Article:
Research has shown an immense geographical shift of start-up activity from suburban parks to urban lofts, which should be considered in any urban planning.
Recent studies by economist Richard Florida have shown, time and time again, that the innovative thinkers behind today's successful start-ups are moving to urban centers. Throughout the later stages of the 20th century, many of the nation's largest start-ups, including the ranks of Apple and Microsoft, started in "low-rise office parks just off highway interchanges."
However, the modern start-up techie wants to be surrounded by inspiration and collaboration in an exciting and fast-paced lifestyle, guiding them towards more urban spaces. The benefits of these moves can be viewed in the increased opportunities for partnership, investors, and modern way of life.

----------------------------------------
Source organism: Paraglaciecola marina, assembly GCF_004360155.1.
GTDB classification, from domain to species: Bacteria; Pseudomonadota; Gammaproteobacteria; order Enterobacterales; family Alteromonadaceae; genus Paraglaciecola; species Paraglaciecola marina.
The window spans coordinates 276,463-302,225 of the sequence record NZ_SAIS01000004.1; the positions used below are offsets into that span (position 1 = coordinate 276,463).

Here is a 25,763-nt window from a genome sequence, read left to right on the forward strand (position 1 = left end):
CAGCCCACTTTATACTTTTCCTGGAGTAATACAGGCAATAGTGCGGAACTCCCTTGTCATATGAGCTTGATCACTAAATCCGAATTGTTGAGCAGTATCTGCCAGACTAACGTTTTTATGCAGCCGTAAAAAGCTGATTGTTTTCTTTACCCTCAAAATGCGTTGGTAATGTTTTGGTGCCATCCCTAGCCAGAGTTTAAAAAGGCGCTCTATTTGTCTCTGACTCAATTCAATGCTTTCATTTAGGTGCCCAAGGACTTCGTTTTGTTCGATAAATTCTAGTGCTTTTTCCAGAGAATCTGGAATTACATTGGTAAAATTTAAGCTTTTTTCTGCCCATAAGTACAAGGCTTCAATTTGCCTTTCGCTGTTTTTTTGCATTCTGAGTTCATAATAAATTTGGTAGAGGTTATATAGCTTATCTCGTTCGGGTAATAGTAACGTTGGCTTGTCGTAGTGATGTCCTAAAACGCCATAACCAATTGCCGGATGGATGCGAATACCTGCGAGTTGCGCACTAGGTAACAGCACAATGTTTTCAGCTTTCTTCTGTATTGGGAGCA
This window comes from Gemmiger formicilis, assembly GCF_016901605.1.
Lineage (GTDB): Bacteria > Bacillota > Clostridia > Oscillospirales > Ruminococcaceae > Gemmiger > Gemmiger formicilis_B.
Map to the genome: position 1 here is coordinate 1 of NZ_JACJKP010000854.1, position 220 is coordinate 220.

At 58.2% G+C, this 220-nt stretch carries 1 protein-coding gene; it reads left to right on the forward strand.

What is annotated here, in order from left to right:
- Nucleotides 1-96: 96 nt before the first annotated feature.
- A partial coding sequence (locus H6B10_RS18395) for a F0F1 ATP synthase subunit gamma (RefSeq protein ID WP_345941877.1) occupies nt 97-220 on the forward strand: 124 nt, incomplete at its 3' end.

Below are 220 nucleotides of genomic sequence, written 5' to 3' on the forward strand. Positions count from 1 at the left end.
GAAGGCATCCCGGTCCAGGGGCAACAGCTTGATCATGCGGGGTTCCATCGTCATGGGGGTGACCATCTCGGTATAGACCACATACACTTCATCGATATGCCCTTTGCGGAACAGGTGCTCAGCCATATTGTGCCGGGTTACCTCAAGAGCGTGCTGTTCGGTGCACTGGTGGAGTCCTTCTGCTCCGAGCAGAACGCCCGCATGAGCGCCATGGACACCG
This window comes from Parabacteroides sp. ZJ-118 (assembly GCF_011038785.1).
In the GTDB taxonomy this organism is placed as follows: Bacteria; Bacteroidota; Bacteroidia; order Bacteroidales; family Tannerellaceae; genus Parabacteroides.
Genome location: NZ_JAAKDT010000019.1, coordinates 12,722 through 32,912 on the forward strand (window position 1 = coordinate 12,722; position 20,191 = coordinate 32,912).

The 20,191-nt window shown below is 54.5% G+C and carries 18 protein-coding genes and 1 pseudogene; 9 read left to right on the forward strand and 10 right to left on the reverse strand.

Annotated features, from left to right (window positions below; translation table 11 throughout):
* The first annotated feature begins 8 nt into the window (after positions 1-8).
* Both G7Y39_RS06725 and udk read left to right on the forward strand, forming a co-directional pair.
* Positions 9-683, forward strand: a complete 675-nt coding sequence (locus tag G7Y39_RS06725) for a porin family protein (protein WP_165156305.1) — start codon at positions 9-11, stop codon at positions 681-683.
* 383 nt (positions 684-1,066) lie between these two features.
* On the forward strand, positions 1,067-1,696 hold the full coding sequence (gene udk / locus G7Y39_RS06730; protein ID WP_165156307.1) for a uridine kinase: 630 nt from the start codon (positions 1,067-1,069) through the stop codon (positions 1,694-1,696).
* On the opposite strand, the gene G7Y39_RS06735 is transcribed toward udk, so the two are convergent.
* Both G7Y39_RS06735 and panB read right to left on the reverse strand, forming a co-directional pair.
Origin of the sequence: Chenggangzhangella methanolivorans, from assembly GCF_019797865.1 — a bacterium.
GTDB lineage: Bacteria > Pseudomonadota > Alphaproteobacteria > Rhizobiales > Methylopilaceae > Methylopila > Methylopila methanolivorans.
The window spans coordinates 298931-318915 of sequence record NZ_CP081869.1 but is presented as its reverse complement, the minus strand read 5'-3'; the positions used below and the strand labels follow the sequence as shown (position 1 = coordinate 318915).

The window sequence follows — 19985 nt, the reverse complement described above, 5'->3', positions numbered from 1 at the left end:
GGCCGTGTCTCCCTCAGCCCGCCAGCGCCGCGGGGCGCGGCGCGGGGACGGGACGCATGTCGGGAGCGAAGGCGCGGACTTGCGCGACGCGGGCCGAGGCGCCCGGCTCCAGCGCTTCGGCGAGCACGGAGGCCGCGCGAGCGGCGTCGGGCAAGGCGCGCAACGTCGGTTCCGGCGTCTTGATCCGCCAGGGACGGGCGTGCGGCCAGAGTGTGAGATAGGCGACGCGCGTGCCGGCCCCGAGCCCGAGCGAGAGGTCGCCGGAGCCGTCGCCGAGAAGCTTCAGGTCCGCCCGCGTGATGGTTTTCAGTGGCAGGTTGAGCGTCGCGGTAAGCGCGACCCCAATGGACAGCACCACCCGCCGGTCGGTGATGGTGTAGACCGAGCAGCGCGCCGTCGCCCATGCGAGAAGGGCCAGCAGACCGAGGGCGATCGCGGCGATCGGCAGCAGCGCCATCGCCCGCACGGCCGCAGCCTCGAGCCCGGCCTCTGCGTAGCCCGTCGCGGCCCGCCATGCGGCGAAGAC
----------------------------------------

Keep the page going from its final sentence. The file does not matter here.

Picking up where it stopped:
This trend has been viewed over the past 5-10 years throughout the nation, so what can we do to continue to develop Columbia as a start-up hot spot? We have resources in place, like our friends at CETi, the USC/Columbia Technology Incubator, and even have space at SOCO, but what can we do to continue this trend and growth in Columbia?
Trends and growth like this are greatly considered with the efforts of the Columbia Regional Competitiveness Initiative (CRCI). We must look at current and future trends to continue bringing Columbia to the forefront of competitiveness in the region and the nation, and adapting to trends such as this can only help the business environment of Columbia. CRCI is in it to win it, and this is just one of the approaches.
If you want to read the full article on this start-up trend by economist Richard Florida, read it here.